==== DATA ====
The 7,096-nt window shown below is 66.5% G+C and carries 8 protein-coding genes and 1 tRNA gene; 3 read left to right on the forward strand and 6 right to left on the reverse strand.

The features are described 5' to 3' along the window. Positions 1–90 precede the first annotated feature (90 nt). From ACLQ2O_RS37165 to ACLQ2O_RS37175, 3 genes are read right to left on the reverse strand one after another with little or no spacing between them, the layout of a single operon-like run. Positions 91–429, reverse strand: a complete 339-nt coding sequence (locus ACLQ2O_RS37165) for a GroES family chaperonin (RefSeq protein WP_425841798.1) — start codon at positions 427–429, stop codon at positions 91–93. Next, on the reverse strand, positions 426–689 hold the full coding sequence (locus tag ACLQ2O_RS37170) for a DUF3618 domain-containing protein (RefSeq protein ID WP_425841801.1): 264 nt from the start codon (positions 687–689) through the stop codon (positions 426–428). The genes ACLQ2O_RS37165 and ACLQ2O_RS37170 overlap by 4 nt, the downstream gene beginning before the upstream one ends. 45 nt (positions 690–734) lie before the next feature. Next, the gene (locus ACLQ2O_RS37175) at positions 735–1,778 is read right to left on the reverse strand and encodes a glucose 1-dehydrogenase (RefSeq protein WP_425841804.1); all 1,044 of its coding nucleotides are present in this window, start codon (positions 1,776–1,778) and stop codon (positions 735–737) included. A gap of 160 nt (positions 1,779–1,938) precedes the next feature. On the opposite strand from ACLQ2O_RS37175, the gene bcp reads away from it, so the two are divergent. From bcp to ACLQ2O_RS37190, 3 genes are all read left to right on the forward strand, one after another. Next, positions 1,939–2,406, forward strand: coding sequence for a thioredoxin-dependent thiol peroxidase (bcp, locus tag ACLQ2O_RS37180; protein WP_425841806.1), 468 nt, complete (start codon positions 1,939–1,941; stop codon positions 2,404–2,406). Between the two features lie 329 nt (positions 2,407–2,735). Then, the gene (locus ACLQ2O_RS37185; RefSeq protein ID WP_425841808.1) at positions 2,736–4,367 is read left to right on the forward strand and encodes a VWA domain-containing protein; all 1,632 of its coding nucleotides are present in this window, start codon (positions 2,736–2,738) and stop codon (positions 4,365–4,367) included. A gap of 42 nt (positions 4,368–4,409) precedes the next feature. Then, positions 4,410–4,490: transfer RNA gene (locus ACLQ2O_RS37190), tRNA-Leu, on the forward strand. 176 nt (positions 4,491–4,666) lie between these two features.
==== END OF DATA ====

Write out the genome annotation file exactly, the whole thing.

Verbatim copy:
The 7,096-nt window shown below is 66.5% G+C and carries 8 protein-coding genes and 1 tRNA gene; 3 read left to right on the forward strand and 6 right to left on the reverse strand.

The features are described 5' to 3' along the window. Positions 1–90 precede the first annotated feature (90 nt). From ACLQ2O_RS37165 to ACLQ2O_RS37175, 3 genes are read right to left on the reverse strand one after another with little or no spacing between them, the layout of a single operon-like run. Positions 91–429, reverse strand: a complete 339-nt coding sequence (locus ACLQ2O_RS37165) for a GroES family chaperonin (RefSeq protein WP_425841798.1) — start codon at positions 427–429, stop codon at positions 91–93. Next, on the reverse strand, positions 426–689 hold the full coding sequence (locus tag ACLQ2O_RS37170) for a DUF3618 domain-containing protein (RefSeq protein ID WP_425841801.1): 264 nt from the start codon (positions 687–689) through the stop codon (positions 426–428). The genes ACLQ2O_RS37165 and ACLQ2O_RS37170 overlap by 4 nt, the downstream gene beginning before the upstream one ends. 45 nt (positions 690–734) lie before the next feature. Next, the gene (locus ACLQ2O_RS37175) at positions 735–1,778 is read right to left on the reverse strand and encodes a glucose 1-dehydrogenase (RefSeq protein WP_425841804.1); all 1,044 of its coding nucleotides are present in this window, start codon (positions 1,776–1,778) and stop codon (positions 735–737) included. A gap of 160 nt (positions 1,779–1,938) precedes the next feature. On the opposite strand from ACLQ2O_RS37175, the gene bcp reads away from it, so the two are divergent. From bcp to ACLQ2O_RS37190, 3 genes are all read left to right on the forward strand, one after another. Next, positions 1,939–2,406, forward strand: coding sequence for a thioredoxin-dependent thiol peroxidase (bcp, locus tag ACLQ2O_RS37180; protein WP_425841806.1), 468 nt, complete (start codon positions 1,939–1,941; stop codon positions 2,404–2,406). Between the two features lie 329 nt (positions 2,407–2,735). Then, the gene (locus ACLQ2O_RS37185; RefSeq protein ID WP_425841808.1) at positions 2,736–4,367 is read left to right on the forward strand and encodes a VWA domain-containing protein; all 1,632 of its coding nucleotides are present in this window, start codon (positions 2,736–2,738) and stop codon (positions 4,365–4,367) included. A gap of 42 nt (positions 4,368–4,409) precedes the next feature. Then, positions 4,410–4,490: transfer RNA gene (locus ACLQ2O_RS37190), tRNA-Leu, on the forward strand. 176 nt (positions 4,491–4,666) lie between these two features.